By Steve Cinelli , CrowdFund Beat Sr. Editor, @stevecinelli

Some many months back, in fact prior to their listings, I wrote a piece questioning the lofty valuations of the marketplace lending platforms (LC and ONDK) as they entered the public markets.  The basic thesis was recognizing the fundamental business these platforms engaged, i.e., money lending, and how others in the same space, albeit not as “technology positioned”, delivered the same product and/or service, and I thus intimated that the newbies should be valued with similar metrics to the incumbent financial institutions.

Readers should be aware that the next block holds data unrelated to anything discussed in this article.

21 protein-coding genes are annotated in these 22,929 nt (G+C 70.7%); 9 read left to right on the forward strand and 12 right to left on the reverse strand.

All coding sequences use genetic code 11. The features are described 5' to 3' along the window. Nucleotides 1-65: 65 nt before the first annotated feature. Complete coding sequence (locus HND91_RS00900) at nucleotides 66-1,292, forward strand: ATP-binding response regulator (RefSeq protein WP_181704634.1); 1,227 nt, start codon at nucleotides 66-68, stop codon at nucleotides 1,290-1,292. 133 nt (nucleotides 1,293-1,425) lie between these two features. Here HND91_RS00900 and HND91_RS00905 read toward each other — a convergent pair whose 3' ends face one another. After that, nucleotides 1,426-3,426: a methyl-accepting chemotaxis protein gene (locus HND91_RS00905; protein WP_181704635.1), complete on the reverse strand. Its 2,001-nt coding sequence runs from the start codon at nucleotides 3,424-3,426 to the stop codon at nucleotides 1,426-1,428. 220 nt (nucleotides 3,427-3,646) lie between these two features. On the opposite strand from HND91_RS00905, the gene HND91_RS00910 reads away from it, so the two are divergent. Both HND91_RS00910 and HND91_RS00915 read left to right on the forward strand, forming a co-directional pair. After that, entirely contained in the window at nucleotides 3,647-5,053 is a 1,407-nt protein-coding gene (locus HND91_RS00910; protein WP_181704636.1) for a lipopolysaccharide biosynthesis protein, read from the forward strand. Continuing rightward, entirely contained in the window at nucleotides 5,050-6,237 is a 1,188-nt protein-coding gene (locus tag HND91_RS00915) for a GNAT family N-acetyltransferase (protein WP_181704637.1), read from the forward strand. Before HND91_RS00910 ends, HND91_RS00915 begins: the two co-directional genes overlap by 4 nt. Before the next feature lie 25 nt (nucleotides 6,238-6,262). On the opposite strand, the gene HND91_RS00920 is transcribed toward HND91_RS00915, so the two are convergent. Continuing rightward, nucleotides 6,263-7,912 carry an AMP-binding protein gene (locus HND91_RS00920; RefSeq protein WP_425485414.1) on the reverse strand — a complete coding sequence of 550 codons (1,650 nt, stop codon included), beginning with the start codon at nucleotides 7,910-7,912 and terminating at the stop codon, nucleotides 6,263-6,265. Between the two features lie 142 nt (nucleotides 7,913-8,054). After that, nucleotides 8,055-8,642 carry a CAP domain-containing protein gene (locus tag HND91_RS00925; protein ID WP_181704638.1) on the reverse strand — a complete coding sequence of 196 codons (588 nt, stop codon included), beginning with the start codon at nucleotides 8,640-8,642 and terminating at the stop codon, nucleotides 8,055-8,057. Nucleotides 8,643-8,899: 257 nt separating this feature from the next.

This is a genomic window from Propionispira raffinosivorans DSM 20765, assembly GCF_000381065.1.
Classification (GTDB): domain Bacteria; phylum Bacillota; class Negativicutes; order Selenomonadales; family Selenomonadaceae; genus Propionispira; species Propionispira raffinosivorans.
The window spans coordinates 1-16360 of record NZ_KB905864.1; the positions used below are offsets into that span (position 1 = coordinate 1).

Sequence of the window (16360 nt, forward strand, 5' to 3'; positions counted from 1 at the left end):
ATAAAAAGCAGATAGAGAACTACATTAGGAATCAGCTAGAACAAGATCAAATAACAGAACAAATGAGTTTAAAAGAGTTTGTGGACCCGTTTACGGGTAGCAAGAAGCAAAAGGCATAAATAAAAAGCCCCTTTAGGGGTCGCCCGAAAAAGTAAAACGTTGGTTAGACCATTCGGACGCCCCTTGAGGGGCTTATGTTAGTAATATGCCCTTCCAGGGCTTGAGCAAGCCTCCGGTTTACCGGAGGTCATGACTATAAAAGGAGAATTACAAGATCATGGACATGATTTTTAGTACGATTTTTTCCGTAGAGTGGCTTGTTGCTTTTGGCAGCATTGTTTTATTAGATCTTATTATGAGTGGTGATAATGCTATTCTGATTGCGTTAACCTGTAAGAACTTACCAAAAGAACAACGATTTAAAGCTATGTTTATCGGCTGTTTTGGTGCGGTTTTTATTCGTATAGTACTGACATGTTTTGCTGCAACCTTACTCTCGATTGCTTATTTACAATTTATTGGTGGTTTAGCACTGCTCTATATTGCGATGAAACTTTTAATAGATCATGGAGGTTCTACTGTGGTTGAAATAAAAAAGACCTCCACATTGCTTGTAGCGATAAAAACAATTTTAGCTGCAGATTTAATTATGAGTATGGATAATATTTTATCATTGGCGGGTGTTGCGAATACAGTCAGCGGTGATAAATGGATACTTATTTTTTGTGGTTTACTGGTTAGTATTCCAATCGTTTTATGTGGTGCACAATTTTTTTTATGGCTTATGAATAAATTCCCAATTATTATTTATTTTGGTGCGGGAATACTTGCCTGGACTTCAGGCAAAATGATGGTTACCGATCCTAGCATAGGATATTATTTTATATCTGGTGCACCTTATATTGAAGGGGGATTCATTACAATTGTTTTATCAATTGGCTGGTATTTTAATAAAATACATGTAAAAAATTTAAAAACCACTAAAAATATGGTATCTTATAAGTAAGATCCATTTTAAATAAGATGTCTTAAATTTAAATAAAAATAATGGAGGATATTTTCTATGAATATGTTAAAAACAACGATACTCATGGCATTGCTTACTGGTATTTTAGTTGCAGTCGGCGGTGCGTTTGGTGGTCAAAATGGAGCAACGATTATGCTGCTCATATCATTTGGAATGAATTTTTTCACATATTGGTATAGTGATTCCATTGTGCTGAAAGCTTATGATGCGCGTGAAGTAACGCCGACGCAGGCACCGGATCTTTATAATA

In observing the platforms’ performances over the last year, as well as evolving market conditions, my thinking has changed.  In fact, I have furthered my assessment of relative values, and am concluding that there are actually distinct shortcomings in the current technology-enabled model vis-à-vis the conventional banking institutions.

The basic premise in the P2P space was that credit card rates were way too high, so why not provide an alternative to reduce the cost. Behold, lower rate amortizing term loans. Sounds fine, but essentially, such a model is based on price, i.e., something the big guys have an advantage.   True, a great technology interface, rapid underwriting and credit decision making were part of the thrill, but in the end, the “product” was better priced credit than other lenders provided.  Maybe 70% of P2P clients were “refinancing” high interest rate card debt, so bang…. the proposition seemed supportable.